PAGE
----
Earl Howe: The noble Lord has helpfully outlined the purpose behind these two amendments; nevertheless, I must say that the first amendment seems a little obscure. The key word in line 23 seems to me to be the word "not", so that the powers provided for in the clause "may not" be exercised in the circumstances described. The Committee may consider that this makes the question of whether we talk about "may not" or "shall not" rather academic. That is certainly the view of our lawyers at any rate, and I do not know that there is any difference in the force of those two, but "may not" certainly is the more normal way of phrasing it.

The other amendment is concerned with the level of force that may be used to take fingerprints if the convicted person refuses to co-operate with the process. The clause provides for the service police to use reasonable force if necessary. The main effect of the amendment is to replace this with "the minimum necessary force". There is not likely to be a difference in the circumstances of fingerprinting for the record between "reasonable force" and "minimum necessary force". Military policemen operate on the following basis:

    "The basic principle is that a person must not use more force to achieve his lawful objective than is or he has reasonable grounds for believing to be absolutely necessary. This applies to fingerprinting as to any other activities where the use of force may be required".

We also need to be consistent here. The clause is, in effect, extending or replicating the relevant provisions of the Police and Criminal Evidence Act 1984 to service law and the service police. The 1984 Act, known as PACE, allows the use of reasonable force if necessary to obtain fingerprints. Parts of PACE procedure are already applied to fingerprinting activity by the service police. They already have powers to take fingerprints without consent during the investigation of an offence by using reasonable force. Clause 11 extends these powers to allow fingerprinting for the record after a conviction. I would suggest to the Committee that the provisions governing the use of these powers need to be as consistent as possible, both with the civilian PACE powers and the powers already exercisable by the service police. Two separate tests might confuse the courts and lead them to look for nuances and to draw distinctions which have not been intended. This points to there being powers to use reasonable force where necessary particularly since, as I have already suggested, the distinction between "reasonable" and "minimum necessary" is likely in these circumstances to be academic.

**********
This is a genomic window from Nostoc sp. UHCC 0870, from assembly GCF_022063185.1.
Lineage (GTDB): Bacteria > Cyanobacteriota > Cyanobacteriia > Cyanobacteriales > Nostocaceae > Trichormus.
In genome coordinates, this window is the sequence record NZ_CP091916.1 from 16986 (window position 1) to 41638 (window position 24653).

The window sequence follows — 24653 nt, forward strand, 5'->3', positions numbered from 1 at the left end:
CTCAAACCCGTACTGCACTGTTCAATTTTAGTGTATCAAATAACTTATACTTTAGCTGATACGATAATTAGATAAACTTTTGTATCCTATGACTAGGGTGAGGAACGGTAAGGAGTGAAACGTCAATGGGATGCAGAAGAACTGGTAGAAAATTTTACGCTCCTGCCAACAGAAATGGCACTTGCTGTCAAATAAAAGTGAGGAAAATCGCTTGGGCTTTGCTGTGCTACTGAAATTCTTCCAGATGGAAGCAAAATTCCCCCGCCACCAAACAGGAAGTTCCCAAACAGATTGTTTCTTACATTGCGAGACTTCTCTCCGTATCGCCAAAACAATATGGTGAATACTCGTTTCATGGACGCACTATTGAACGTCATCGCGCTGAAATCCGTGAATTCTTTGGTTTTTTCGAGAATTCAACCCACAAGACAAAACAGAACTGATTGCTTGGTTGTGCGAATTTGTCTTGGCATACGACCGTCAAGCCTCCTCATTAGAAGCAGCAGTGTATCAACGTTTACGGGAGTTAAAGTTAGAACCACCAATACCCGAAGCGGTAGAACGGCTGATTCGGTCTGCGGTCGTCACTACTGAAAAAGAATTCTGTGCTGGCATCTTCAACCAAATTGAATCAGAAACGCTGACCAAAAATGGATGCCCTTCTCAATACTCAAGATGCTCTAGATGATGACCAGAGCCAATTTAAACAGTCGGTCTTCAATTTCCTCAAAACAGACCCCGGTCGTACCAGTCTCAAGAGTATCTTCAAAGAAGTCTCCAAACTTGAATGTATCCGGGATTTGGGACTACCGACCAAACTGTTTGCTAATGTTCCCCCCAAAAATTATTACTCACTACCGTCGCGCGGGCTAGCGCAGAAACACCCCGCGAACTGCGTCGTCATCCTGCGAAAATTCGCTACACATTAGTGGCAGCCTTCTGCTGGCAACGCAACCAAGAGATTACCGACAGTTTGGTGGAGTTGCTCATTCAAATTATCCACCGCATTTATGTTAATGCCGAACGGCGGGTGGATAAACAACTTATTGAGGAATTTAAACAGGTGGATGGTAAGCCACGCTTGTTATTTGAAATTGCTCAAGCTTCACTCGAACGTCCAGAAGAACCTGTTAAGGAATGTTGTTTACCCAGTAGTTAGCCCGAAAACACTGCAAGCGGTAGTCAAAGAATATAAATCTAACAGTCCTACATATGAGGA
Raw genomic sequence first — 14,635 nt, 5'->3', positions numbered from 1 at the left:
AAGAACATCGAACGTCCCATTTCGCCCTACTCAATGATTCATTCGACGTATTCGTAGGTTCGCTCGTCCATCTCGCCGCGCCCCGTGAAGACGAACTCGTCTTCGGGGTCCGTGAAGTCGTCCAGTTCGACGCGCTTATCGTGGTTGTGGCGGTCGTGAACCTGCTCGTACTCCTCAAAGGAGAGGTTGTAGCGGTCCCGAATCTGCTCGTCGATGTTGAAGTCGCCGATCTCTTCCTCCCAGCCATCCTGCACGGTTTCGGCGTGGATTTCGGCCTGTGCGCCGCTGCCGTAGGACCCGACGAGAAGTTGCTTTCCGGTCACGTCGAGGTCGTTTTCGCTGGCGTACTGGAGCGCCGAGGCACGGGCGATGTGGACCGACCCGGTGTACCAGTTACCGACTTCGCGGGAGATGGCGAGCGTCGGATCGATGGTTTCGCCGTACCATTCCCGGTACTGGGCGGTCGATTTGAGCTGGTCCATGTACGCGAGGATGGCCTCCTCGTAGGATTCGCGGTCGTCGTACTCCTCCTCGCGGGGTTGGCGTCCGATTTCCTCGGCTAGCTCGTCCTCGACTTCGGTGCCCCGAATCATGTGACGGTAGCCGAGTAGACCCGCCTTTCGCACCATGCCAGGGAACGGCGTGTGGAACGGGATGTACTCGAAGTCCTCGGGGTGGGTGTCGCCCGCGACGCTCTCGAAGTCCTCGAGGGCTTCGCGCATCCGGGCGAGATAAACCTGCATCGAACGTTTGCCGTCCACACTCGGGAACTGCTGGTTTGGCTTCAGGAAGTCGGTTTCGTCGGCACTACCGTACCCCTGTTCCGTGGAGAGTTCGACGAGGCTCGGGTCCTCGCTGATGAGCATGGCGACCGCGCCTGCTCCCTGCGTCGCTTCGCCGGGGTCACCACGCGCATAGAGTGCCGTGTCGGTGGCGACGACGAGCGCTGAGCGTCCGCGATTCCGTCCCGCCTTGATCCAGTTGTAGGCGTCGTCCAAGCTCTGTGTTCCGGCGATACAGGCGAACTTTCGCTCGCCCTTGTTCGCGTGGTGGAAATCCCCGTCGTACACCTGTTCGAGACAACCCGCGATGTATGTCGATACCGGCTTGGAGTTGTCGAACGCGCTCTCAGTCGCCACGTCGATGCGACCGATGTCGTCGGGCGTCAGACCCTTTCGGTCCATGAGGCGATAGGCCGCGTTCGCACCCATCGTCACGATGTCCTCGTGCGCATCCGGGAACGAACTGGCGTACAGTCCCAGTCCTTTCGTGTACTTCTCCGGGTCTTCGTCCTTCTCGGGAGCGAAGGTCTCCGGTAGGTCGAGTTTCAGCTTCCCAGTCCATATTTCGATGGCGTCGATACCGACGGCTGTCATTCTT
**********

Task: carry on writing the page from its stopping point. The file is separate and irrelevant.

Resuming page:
Therefore, I hope the noble Lord and the Committee will accept my assurances that the proposed amendments, while no doubt put forward with the most generous of libertarian motives, would not really achieve anything of the kind.

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Lord Judd: I am grateful to the noble Earl and I shall accept what he said. But in doing so, perhaps I may draw his attention to the fact that in what he quoted from the manual of the military police the word "must" was used which I find much more acceptable than "may" which always has the element of "perhaps" about it. However, I am not a lawyer. I am just looking at it as a layman.

I understand the spirit of what the Minister is saying. I take what he says very seriously. I beg leave to withdraw the amendment.

Amendment, by leave, withdrawn.

The Deputy Chairman of Committees (The Viscount of Oxfuird): If Amendment No. 6 is agreed to, I cannot call Amendments Nos. 7 and 8.

[Amendments Nos. 6 to 8 not moved.]

On Question, Whether Clause 11 shall stand part of the Bill?

Lord Williams of Mostyn: For this afternoon's purposes, I am a conscripted private soldier in the army of my noble friend Lord Judd. There are five amendments down--all in identical terms. Anything I say will be extremely short because the amendments are simply the basis of genuine inquiry. I ought to say, now that my noble friend has departed, that I believe the explanation given by the Minister in respect of my noble friend's last two amendments was entirely correct.

I have two questions. What is the purpose of having this power at all? Can it be sensibly used? Under Clause 11(2)(b) the power may not be used,

    "after the end of the period of three months beginning with the date of the conviction".

Does that mean that if an appeal process has not been concluded within that three-month period the power lapses? Again, I do not want to take a nitpicking question which may more usefully be answered by letter but it is on this sort of occasion that one needs to test the need for the power and to see whether it is workable in practice.

There is one other relatively minor point. In Clause 11(4) "disciplinary proceedings" are subject to a definition. I shall not read it; it starts at line 35 and continues to line 40. If one goes back to page 3 of the Bill, Clause 6(3) defines "service disciplinary proceedings" in different phraseology. As the noble Earl the Minister rightly sees consistency as being important in matters of this sort, I wonder whether there is a reasonable explanation for the difference. I would be grateful if the Minister could assist by indicating what is the need for this power. There may well be good reason why, in his panoramic introduction at Second Reading, the Minister did not have the chance to deal with every such matter. This is simply a short and genuine enquiry.